From the Baltic Sea island of Usedom we made a day trip to the Hanseatic city of Stralsund about 70 kilometres away. We were very excited about this, because Stralsund is called the “gateway to the island of Rügen” and also the “Venice of the North” due to its location on the Strelasund, a strait of the Baltic Sea between the mainland and the island of Rügen.
Table of contents
Things to know about Stralsund
The Hanseatic city of Stralsund was founded in 1234 and today has about 60,000 inhabitants. As a founding member of the Hanseatic League, the city was prospered through international trade. In particular, the old town offers a historical variety of buildings with numerous former merchant houses, churches, alleys and squares. Of more than 800 listed houses in Stralsund, more than 500 stand as a single monument in the old town. The old town counts as a valuable testimony of the brick Gothic since 2002 with the title “Old Towns of Stralsund and Wismar” as a UNESCO World Heritage Site.
The historic old town
During our walk through the historic old town of Stralsund we could see numerous historic buildings and listed buildings. Many of the buildings were threatened with decay in GDR times, because the historical building substance was not appreciated. It was only since 1990 that large parts of the historic old town have been renovated with private and public funds. Therefore, in the streets of the old town you will find numerous elaborately renovated townhouses with their characteristic gables from the Gothic period.
The Stralsund city fortifications
The Stralsund city fortifications, first mentioned in 1256, were a system of solid city walls, city gates, bastions and ponds to protect the Hanseatic city from attacks over a length of 3,100 metres. From the former city fortifications, only the two city gates (Kniepertor and Kütertor) are preserved today. In some places (e.B along the Knieperwall) the wall was restored or faithfully recreated. The preserved city fortifications belong to the ensemble of the UNESCO World Heritage “Old Towns of Stralsund and Wismar“.
Around the Old Market
The Old Market is the centre of the historic old town. The most prominent building on the square is THE landmark of Stralsund: the town hall, which was first mentioned in 1271 and is considered one of the most important profane buildings of the North German brick Gothic. Right next to the town hall is the church of St. Nikolai from 1276, which is one of the most beautiful sacral buildings in northern Germany.
Opposite the town hall we discovered the Wulflamhaus, which was built before 1358 and visually has some elements of the town hall. With its four equally high pillars and other architectural details, it is one of the most remarkable medieval gabled houses in the city. Other buildings worth seeing at the Alte Markt are the Artushof, the Swedish-Pomeranian Command House and the Trade Union House.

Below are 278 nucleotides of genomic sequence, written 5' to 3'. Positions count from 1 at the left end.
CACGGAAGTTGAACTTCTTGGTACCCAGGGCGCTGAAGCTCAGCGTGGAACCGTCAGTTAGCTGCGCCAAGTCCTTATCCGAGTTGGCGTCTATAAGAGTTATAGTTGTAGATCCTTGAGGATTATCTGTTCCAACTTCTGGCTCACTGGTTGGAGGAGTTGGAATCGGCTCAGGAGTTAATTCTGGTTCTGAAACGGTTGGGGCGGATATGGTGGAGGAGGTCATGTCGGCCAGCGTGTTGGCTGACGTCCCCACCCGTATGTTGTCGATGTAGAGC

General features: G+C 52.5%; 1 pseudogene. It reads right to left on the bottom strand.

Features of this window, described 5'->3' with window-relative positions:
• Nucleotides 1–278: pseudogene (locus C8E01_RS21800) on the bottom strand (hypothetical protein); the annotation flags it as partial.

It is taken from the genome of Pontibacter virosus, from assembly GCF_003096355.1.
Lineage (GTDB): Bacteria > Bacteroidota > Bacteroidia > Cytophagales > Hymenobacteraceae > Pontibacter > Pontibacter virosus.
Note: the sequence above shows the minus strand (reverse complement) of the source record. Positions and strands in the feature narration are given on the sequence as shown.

The harbour island
The harbour island is located directly on the Strelasund, the body of water that separates the Hanseatic city of Stralsund from the island of Rügen. In addition to some listed buildings, such as the turret store or the pilot’s house, there is above all the Oceaneum, a natural history museum with a focus on the sea. On more than 8,700 m2 of exhibition space, the various aquariums can be used to create different water and life worlds from the Baltic Sea, the North Sea and the North Atlantic.
The former sailing school ship Gorch Fock can also be found on the harbour island. In 2003 it returned to its old home port and can be visited ever since.
Other sights in the Old Town
On our foray through the old town we were able to discover the other two large brick churches of St. Mary and St. Jakobi, both of which are already visible from afar and together with the church of St. Nikolai characterize the silhouette of the city.
In many streets we walked past numerous colourful gabled houses, which are characteristic of Stralsund. The medieval brick buildings with the pretty gabled facades were once built by wealthy merchants, with whom they demonstrated their wealth and power. Here we lived, represented and traded – all under one roof.
The Monastery of the Holy Spirit is a listed building ensemble and was in fact not a monastery at all, but the oldest hospital in the city, which was first mentioned in 1256. The monastery was subjected to multiple destructions in the following centuries and fell into disrepair. It was not until the 1990s that it was completely restored with the help of the German Foundation for the Protection of Monuments. Today there are apartments in the complex.
A map of Stralsund’s attractions
On the following Google MyMaps map we have mapped the most important sights of the Hanseatic city of Stralsund on the Baltic Sea.